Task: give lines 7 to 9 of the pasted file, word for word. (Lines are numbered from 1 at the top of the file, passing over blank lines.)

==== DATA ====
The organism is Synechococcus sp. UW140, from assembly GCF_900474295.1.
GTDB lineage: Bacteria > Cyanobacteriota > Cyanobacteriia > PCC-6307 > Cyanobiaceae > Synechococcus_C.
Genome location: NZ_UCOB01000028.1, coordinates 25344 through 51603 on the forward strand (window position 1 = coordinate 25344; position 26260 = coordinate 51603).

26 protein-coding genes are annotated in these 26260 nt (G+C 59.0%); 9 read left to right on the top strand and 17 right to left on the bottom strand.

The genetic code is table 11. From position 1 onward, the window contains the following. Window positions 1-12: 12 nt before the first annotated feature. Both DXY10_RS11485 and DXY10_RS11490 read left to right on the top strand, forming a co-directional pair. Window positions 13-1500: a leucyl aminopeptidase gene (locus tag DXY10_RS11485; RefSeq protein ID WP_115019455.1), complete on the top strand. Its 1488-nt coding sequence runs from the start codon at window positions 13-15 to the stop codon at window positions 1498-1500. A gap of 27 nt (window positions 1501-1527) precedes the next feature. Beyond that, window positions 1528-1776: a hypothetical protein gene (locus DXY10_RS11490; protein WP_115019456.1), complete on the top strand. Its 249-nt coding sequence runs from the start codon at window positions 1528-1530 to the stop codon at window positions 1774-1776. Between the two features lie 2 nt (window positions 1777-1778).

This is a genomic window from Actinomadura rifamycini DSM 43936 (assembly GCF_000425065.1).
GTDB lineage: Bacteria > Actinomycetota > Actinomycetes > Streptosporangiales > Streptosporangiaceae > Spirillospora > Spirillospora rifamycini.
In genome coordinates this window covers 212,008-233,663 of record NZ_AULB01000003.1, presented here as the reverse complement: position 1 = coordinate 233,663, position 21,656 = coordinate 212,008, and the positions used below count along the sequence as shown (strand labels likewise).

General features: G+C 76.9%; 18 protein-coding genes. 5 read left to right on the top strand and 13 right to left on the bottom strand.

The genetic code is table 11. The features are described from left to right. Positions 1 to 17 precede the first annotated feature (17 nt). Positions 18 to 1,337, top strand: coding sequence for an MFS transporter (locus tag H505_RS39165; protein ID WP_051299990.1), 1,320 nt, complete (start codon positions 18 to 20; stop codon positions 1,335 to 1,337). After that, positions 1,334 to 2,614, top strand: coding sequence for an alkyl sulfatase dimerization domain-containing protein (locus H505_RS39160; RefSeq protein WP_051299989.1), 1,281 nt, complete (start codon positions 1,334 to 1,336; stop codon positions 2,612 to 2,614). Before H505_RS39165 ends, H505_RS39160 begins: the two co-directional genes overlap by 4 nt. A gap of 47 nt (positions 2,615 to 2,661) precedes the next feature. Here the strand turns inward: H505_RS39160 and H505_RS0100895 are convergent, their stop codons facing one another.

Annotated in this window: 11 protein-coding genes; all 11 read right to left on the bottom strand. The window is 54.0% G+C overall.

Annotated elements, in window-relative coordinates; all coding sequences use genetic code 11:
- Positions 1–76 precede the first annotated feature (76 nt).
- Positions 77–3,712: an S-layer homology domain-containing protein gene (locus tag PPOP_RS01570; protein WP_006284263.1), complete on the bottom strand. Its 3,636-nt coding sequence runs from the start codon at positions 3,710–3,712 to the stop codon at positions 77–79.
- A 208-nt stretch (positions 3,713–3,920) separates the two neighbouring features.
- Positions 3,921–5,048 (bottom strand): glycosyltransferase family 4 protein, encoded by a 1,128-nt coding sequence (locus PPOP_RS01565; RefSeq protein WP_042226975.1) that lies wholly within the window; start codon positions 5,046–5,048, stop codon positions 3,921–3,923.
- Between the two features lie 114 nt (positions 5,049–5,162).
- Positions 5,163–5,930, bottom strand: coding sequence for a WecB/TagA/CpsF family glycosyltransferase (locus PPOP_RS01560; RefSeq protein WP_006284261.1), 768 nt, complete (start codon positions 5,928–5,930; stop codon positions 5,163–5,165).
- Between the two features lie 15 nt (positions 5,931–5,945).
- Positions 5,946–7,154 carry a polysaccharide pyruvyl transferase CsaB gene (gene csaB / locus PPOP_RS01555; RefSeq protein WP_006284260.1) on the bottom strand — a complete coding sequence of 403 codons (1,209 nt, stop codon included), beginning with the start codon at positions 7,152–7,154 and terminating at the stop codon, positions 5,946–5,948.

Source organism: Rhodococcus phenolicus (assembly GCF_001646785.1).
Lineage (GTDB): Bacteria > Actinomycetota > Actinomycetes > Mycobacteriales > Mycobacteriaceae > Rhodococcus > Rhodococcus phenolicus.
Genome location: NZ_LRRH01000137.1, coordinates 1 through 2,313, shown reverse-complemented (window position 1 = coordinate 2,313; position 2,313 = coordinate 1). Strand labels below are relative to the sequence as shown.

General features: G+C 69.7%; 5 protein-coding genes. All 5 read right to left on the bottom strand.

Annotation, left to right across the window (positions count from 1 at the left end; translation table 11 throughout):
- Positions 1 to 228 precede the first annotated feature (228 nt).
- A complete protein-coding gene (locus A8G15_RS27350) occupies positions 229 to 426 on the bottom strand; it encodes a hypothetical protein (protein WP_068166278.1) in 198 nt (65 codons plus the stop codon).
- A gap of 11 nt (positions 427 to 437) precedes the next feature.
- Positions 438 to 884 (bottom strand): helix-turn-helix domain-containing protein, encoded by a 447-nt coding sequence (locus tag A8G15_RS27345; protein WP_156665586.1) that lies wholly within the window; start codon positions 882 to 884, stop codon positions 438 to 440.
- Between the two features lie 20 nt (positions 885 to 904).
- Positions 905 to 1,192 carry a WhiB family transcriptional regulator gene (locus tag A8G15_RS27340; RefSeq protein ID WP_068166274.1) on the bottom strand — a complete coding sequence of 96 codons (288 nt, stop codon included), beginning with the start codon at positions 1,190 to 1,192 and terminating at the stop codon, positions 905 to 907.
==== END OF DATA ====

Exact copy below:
GTDB lineage: Bacteria > Actinomycetota > Actinomycetes > Streptosporangiales > Streptosporangiaceae > Spirillospora > Spirillospora rifamycini.
In genome coordinates this window covers 212,008-233,663 of record NZ_AULB01000003.1, presented here as the reverse complement: position 1 = coordinate 233,663, position 21,656 = coordinate 212,008, and the positions used below count along the sequence as shown (strand labels likewise).

General features: G+C 76.9%; 18 protein-coding genes. 5 read left to right on the top strand and 13 right to left on the bottom strand.